(Read the exchange between Sanders and Ember below.)
While some characterized Sanders’s sharp responses as “rude” and unbecoming of a presidential candidate, others argued the Vermont senator’s replies were perfectly appropriate given the severity of the issue under discussion and the quality of the questions.
“Reagan backed a vicious anti-Sandinista war that would leave ~60,000 dead. The CIA helped contras lay underwater mines in Nicaraguan ports. But Sanders is the rude one for objecting to ‘anti-American’ baiting?” tweeted Sarah Lazare, web editor for In These Times. “It is not right-wing or ‘like Trump’ to object to NYT’s pro-war bias.”
Author and climate activist Naomi Klein tweeted that while she thought Sanders “should have been more patient and polite,” his angry responses were understandable.
“I certainly get why he had smoke coming out of his ears,” Klein wrote. “My blood pressure soared just reading it.”
Q. In the top of our story, we talk about the rally you attended in Managua and a wire report at the time said that there were anti-American chants from the crowd.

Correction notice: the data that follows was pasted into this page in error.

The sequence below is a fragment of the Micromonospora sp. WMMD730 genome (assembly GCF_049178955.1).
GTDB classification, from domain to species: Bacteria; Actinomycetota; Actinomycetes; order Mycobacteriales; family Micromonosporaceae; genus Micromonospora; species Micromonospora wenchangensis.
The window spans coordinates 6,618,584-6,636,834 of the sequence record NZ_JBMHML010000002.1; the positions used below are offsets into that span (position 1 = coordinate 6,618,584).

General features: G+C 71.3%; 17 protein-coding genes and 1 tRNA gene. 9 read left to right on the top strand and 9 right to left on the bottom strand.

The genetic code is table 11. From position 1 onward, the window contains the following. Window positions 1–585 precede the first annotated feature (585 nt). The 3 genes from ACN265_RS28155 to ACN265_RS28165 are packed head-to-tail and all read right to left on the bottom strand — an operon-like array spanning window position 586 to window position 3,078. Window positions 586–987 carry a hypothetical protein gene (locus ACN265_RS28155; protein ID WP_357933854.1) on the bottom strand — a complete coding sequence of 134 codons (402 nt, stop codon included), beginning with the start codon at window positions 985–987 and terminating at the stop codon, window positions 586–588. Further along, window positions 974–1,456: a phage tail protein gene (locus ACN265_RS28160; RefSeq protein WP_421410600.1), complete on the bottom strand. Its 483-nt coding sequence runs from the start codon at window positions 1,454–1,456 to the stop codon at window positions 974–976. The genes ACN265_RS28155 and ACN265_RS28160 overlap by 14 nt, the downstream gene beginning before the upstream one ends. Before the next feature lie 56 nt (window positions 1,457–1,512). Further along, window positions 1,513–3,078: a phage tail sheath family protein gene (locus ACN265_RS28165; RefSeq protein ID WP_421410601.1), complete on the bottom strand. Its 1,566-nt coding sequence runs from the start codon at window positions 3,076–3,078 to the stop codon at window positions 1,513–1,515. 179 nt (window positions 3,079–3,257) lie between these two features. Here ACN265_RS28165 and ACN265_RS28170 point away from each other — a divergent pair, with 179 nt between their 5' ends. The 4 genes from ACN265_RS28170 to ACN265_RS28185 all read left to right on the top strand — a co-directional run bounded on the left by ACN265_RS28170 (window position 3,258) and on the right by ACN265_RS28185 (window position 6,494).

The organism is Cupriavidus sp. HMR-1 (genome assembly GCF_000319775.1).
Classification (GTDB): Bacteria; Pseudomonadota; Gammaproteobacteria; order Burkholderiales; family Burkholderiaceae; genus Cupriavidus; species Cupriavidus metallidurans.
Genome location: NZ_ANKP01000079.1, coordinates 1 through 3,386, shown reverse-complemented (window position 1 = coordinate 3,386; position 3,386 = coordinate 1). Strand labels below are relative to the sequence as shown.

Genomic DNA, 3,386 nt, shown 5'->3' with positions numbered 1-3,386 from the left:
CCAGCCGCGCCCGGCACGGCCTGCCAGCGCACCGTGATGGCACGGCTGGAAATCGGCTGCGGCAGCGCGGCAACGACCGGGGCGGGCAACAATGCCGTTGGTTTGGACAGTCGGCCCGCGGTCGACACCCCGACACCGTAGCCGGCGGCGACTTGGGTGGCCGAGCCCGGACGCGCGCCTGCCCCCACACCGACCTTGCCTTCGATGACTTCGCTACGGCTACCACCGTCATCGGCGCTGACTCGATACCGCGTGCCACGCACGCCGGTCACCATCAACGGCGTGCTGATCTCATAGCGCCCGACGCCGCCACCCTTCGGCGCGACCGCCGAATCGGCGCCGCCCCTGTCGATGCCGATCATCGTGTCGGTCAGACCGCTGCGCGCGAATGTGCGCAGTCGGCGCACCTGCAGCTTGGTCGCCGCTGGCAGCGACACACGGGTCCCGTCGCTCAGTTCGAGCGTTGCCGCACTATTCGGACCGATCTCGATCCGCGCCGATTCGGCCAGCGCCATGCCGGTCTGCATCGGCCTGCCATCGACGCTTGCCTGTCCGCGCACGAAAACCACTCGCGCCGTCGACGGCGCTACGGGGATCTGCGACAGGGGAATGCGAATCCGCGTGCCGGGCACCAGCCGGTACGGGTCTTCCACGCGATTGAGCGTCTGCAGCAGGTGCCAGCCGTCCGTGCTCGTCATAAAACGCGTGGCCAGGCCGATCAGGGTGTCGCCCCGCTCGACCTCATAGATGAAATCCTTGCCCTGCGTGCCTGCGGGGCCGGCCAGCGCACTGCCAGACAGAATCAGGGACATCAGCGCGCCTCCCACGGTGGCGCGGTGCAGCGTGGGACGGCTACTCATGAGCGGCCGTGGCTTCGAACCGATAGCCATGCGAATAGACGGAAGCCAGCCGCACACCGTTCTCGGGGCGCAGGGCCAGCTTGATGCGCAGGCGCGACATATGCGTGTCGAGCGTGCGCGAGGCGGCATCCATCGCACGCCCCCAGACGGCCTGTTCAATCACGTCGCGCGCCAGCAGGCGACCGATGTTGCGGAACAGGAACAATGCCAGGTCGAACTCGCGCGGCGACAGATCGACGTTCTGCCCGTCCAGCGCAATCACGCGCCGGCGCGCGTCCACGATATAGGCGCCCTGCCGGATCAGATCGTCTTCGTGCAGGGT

The United States at that time—I don’t know how much you know about this—was actively supporting the Contras to overthrow the government. So that there’s anti-American sentiment? I remember that, I remember that event very clearly.
You do recall hearing those chants? I think the wire report has them saying, “Here, there, everywhere, the Yankee will die.”
They were fighting against American——Huh huh——yes, what is your point?
I wanted to——
Are you shocked to learn that there was anti-American sentiment?
My point was I wanted to know if you had heard that.
I don’t remember, no. Of course there was anti-American sentiment there. This was a war being funded by the United States against the people of Nicaragua. People were being killed in that war.
Do you think if you had heard that directly, you would have stayed at the rally?
I think Sydney, with all due respect, you don’t understand a word that I’m saying.
Do you believe you had an accurate view of President Ortega at the time? I’m wondering if you’re——